Primate quadrupedal kinematics differ from those of other mammals. Several researchers have suggested that primate kinematics are adaptive for safe travel in an arboreal, small-branch niche. This study tests a compatible hypothesis that primate kinematics are related to their limb mass distribution patterns. Primates have more distally concentrated limb mass than most other mammals due to their grasping hands and feet. Experimental studies have shown that increasing distal limb mass by adding weights to the limbs of humans and dogs influences kinematics. Adding weights to distal limb elements increases the natural period of a limb's oscillation, leading to relatively long swing and stride durations. It is therefore possible that primates' distal limb mass is responsible for some of their unique kinematics. This hypothesis was tested using a longitudinal ontogenetic sample of infant baboons (Papio cynocephalus). Because limb mass distribution changes with age in infant primates, this project examined how these changes influence locomotor kinematics within individuals. The baboons in this sample showed a shift in their kinematics as their limb mass distributions changed during ontogeny. When their limb mass was most distally concentrated (at young ages), stride frequencies were relatively low, stride lengths were relatively long, and stance durations were relatively long compared to older ages when limb mass was more proximally concentrated. These results suggest that the evolution of primate quadrupedal kinematics was tied to the evolution of grasping hands and feet.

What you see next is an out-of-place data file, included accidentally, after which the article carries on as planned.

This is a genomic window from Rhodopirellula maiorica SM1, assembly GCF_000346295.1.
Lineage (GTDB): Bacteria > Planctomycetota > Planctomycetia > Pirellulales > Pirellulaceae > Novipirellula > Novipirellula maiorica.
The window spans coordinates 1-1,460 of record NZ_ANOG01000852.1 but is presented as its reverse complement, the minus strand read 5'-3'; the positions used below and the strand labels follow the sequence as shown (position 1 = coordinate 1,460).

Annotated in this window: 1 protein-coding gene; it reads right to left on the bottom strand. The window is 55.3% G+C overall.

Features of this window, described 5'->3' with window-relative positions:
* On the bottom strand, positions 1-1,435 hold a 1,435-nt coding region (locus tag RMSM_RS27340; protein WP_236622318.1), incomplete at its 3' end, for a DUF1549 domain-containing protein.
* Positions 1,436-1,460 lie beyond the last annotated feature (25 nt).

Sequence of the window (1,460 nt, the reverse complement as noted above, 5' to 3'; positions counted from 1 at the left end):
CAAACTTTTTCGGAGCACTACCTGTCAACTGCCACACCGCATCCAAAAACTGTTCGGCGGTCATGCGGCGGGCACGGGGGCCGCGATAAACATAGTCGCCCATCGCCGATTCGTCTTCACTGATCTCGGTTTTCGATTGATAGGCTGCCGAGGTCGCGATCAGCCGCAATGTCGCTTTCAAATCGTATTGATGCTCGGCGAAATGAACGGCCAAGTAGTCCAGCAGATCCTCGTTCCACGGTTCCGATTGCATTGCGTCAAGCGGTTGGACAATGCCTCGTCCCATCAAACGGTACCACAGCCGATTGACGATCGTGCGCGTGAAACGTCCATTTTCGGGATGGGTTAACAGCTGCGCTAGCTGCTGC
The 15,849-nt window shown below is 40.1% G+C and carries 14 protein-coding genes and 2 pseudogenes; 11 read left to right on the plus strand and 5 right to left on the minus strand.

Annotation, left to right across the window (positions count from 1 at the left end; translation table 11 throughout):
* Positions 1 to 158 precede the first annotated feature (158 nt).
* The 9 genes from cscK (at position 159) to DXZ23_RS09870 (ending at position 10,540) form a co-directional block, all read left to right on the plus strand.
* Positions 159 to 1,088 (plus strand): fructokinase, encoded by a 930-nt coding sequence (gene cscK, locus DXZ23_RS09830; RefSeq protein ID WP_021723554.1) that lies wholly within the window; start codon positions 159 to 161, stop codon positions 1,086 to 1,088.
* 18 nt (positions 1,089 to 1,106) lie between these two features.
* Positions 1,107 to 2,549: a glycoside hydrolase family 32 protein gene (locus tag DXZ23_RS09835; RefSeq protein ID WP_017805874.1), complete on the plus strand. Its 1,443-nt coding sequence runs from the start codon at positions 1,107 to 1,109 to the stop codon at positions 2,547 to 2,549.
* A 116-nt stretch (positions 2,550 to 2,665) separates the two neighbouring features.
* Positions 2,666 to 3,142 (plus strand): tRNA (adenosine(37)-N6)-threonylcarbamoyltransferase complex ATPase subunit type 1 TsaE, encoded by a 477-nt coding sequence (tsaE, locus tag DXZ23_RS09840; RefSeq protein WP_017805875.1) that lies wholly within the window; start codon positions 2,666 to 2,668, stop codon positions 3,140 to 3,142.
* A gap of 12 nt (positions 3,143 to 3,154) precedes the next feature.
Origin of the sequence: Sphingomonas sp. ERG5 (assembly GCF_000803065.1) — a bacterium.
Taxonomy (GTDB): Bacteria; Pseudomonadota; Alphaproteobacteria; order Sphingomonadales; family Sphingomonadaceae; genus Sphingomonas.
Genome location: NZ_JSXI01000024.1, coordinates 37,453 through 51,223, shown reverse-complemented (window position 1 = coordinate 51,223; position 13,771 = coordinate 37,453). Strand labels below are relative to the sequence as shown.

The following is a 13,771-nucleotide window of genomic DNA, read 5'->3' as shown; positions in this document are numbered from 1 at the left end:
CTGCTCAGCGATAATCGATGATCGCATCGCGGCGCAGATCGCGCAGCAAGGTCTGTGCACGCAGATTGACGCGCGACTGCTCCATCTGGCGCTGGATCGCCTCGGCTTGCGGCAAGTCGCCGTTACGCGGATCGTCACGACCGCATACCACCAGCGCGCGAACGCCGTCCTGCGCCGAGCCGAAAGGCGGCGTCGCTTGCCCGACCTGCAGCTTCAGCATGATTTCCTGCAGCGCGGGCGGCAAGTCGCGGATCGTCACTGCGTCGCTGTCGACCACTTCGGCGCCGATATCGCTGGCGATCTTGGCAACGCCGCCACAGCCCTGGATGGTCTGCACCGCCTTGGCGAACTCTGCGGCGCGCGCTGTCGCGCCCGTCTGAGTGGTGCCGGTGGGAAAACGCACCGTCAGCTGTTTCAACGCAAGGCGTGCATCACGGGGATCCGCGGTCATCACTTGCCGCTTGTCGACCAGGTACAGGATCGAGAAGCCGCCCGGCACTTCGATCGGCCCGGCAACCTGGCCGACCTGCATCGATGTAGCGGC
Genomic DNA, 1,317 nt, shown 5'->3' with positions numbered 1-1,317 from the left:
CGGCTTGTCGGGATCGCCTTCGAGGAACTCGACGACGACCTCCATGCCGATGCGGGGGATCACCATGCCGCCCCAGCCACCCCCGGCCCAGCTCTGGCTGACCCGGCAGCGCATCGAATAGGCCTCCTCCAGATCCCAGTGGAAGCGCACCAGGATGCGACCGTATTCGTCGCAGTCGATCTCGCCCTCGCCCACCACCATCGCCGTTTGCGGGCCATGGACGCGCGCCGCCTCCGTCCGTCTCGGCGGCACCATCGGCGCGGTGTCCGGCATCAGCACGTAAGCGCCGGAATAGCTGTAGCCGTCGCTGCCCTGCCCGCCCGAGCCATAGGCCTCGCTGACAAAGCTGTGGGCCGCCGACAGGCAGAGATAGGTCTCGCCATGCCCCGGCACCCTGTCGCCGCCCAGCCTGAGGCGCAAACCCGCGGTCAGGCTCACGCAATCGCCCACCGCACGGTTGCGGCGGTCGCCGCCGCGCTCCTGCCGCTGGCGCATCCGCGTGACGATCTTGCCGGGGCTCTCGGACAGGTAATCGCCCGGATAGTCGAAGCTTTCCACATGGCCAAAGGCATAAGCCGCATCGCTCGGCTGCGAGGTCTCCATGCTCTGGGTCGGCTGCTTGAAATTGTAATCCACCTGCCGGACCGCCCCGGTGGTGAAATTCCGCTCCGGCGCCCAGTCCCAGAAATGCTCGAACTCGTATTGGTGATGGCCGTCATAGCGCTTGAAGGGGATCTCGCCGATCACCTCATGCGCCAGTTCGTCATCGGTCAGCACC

- Inertial properties
ASJC Scopus subject areas
- Ecology, Evolution, Behavior and Systematics